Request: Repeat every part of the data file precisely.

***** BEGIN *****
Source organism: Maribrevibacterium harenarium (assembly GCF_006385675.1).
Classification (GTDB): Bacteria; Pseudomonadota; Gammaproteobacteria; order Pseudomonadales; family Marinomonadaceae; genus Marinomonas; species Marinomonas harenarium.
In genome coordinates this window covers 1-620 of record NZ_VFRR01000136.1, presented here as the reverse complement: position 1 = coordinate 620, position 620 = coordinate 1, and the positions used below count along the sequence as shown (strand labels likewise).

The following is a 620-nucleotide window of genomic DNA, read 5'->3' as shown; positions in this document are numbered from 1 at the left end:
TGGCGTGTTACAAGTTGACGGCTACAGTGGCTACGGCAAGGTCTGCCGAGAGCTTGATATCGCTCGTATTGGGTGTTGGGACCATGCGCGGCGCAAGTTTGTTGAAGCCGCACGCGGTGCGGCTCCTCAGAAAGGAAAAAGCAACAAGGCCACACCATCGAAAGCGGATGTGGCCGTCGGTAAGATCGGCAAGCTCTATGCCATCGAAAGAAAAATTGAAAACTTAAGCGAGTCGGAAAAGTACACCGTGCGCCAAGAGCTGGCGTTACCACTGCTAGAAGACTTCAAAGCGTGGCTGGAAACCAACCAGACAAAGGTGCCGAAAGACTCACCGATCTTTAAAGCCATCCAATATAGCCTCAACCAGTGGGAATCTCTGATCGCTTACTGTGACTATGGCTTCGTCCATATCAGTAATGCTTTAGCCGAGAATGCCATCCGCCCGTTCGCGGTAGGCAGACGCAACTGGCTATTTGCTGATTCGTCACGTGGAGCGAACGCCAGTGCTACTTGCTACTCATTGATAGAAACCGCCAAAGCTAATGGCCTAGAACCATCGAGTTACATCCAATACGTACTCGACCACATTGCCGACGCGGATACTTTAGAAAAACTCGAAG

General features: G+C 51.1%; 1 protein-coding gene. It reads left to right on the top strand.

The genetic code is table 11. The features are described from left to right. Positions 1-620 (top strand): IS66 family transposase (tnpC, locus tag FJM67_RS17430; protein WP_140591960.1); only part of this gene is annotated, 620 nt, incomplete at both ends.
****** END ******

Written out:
Source organism: Maribrevibacterium harenarium (assembly GCF_006385675.1).
Classification (GTDB): Bacteria; Pseudomonadota; Gammaproteobacteria; order Pseudomonadales; family Marinomonadaceae; genus Marinomonas; species Marinomonas harenarium.
In genome coordinates this window covers 1-620 of record NZ_VFRR01000136.1, presented here as the reverse complement: position 1 = coordinate 620, position 620 = coordinate 1, and the positions used below count along the sequence as shown (strand labels likewise).

The following is a 620-nucleotide window of genomic DNA, read 5'->3' as shown; positions in this document are numbered from 1 at the left end:
TGGCGTGTTACAAGTTGACGGCTACAGTGGCTACGGCAAGGTCTGCCGAGAGCTTGATATCGCTCGTATTGGGTGTTGGGACCATGCGCGGCGCAAGTTTGTTGAAGCCGCACGCGGTGCGGCTCCTCAGAAAGGAAAAAGCAACAAGGCCACACCATCGAAAGCGGATGTGGCCGTCGGTAAGATCGGCAAGCTCTATGCCATCGAAAGAAAAATTGAAAACTTAAGCGAGTCGGAAAAGTACACCGTGCGCCAAGAGCTGGCGTTACCACTGCTAGAAGACTTCAAAGCGTGGCTGGAAACCAACCAGACAAAGGTGCCGAAAGACTCACCGATCTTTAAAGCCATCCAATATAGCCTCAACCAGTGGGAATCTCTGATCGCTTACTGTGACTATGGCTTCGTCCATATCAGTAATGCTTTAGCCGAGAATGCCATCCGCCCGTTCGCGGTAGGCAGACGCAACTGGCTATTTGCTGATTCGTCACGTGGAGCGAACGCCAGTGCTACTTGCTACTCATTGATAGAAACCGCCAAAGCTAATGGCCTAGAACCATCGAGTTACATCCAATACGTACTCGACCACATTGCCGACGCGGATACTTTAGAAAAACTCGAAG

General features: G+C 51.1%; 1 protein-coding gene. It reads left to right on the top strand.

The genetic code is table 11. The features are described from left to right. Positions 1-620 (top strand): IS66 family transposase (tnpC, locus tag FJM67_RS17430; protein WP_140591960.1); only part of this gene is annotated, 620 nt, incomplete at both ends.